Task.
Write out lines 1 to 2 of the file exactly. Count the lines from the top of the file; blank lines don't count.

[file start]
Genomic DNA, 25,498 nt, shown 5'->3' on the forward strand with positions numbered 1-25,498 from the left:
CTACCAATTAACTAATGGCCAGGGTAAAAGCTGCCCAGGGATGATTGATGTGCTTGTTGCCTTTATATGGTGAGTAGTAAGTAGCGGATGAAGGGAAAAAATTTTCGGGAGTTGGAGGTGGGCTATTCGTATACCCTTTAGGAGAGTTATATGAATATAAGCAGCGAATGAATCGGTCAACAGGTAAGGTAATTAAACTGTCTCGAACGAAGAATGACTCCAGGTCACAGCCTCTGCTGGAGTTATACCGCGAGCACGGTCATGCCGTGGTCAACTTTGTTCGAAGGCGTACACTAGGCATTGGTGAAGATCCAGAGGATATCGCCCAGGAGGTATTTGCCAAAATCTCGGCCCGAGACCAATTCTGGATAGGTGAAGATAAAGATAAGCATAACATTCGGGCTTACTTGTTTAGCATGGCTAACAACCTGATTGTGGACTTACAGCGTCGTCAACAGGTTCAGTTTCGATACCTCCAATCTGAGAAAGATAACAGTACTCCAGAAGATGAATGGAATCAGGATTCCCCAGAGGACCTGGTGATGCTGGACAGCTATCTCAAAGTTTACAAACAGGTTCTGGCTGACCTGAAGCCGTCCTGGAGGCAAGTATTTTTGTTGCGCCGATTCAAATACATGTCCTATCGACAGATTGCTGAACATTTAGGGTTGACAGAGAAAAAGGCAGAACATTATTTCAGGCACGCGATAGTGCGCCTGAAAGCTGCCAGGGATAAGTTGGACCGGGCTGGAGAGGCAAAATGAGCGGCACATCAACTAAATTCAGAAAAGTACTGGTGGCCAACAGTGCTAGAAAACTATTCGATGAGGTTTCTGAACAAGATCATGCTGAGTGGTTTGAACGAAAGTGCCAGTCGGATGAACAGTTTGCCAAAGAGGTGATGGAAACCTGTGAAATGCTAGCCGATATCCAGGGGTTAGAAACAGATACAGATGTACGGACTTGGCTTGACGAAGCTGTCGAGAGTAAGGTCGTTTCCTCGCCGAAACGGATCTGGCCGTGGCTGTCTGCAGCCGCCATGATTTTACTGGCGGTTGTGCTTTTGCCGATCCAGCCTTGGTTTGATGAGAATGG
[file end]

Genomic DNA, 25,498 nt, shown 5'->3' on the forward strand with positions numbered 1-25,498 from the left:
CTACCAATTAACTAATGGCCAGGGTAAAAGCTGCCCAGGGATGATTGATGTGCTTGTTGCCTTTATATGGTGAGTAGTAAGTAGCGGATGAAGGGAAAAAATTTTCGGGAGTTGGAGGTGGGCTATTCGTATACCCTTTAGGAGAGTTATATGAATATAAGCAGCGAATGAATCGGTCAACAGGTAAGGTAATTAAACTGTCTCGAACGAAGAATGACTCCAGGTCACAGCCTCTGCTGGAGTTATACCGCGAGCACGGTCATGCCGTGGTCAACTTTGTTCGAAGGCGTACACTAGGCATTGGTGAAGATCCAGAGGATATCGCCCAGGAGGTATTTGCCAAAATCTCGGCCCGAGACCAATTCTGGATAGGTGAAGATAAAGATAAGCATAACATTCGGGCTTACTTGTTTAGCATGGCTAACAACCTGATTGTGGACTTACAGCGTCGTCAACAGGTTCAGTTTCGATACCTCCAATCTGAGAAAGATAACAGTACTCCAGAAGATGAATGGAATCAGGATTCCCCAGAGGACCTGGTGATGCTGGACAGCTATCTCAAAGTTTACAAACAGGTTCTGGCTGACCTGAAGCCGTCCTGGAGGCAAGTATTTTTGTTGCGCCGATTCAAATACATGTCCTATCGACAGATTGCTGAACATTTAGGGTTGACAGAGAAAAAGGCAGAACATTATTTCAGGCACGCGATAGTGCGCCTGAAAGCTGCCAGGGATAAGTTGGACCGGGCTGGAGAGGCAAAATGAGCGGCACATCAACTAAATTCAGAAAAGTACTGGTGGCCAACAGTGCTAGAAAACTATTCGATGAGGTTTCTGAACAAGATCATGCTGAGTGGTTTGAACGAAAGTGCCAGTCGGATGAACAGTTTGCCAAAGAGGTGATGGAAACCTGTGAAATGCTAGCCGATATCCAGGGGTTAGAAACAGATACAGATGTACGGACTTGGCTTGACGAAGCTGTCGAGAGTAAGGTCGTTTCCTCGCCGAAACGGATCTGGCCGTGGCTGTCTGCAGCCGCCATGATTTTACTGGCGGTTGTGCTTTTGCCGATCCAGCCTTGGTTTGATGAGAATGG